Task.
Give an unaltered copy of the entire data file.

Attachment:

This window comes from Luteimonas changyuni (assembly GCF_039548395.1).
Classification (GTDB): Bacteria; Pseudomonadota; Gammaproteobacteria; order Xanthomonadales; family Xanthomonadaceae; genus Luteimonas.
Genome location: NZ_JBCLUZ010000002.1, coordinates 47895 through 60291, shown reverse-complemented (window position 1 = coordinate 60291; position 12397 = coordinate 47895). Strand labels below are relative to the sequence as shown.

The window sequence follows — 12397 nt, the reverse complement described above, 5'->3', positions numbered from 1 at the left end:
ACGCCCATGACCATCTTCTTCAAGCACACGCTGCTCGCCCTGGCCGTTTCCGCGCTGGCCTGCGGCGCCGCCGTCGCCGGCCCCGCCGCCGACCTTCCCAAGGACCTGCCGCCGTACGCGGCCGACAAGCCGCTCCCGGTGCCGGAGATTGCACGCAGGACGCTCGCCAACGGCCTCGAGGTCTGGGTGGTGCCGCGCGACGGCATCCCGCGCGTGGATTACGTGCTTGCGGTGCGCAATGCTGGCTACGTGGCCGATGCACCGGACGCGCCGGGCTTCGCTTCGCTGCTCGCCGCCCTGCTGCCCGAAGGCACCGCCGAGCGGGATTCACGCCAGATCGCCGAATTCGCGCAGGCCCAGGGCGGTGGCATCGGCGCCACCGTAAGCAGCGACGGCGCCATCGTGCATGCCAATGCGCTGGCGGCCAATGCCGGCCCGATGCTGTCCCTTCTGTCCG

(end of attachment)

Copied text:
This window comes from Luteimonas changyuni (assembly GCF_039548395.1).
Classification (GTDB): Bacteria; Pseudomonadota; Gammaproteobacteria; order Xanthomonadales; family Xanthomonadaceae; genus Luteimonas.
Genome location: NZ_JBCLUZ010000002.1, coordinates 47895 through 60291, shown reverse-complemented (window position 1 = coordinate 60291; position 12397 = coordinate 47895). Strand labels below are relative to the sequence as shown.

The window sequence follows — 12397 nt, the reverse complement described above, 5'->3', positions numbered from 1 at the left end:
ACGCCCATGACCATCTTCTTCAAGCACACGCTGCTCGCCCTGGCCGTTTCCGCGCTGGCCTGCGGCGCCGCCGTCGCCGGCCCCGCCGCCGACCTTCCCAAGGACCTGCCGCCGTACGCGGCCGACAAGCCGCTCCCGGTGCCGGAGATTGCACGCAGGACGCTCGCCAACGGCCTCGAGGTCTGGGTGGTGCCGCGCGACGGCATCCCGCGCGTGGATTACGTGCTTGCGGTGCGCAATGCTGGCTACGTGGCCGATGCACCGGACGCGCCGGGCTTCGCTTCGCTGCTCGCCGCCCTGCTGCCCGAAGGCACCGCCGAGCGGGATTCACGCCAGATCGCCGAATTCGCGCAGGCCCAGGGCGGTGGCATCGGCGCCACCGTAAGCAGCGACGGCGCCATCGTGCATGCCAATGCGCTGGCGGCCAATGCCGGCCCGATGCTGTCCCTTCTGTCCG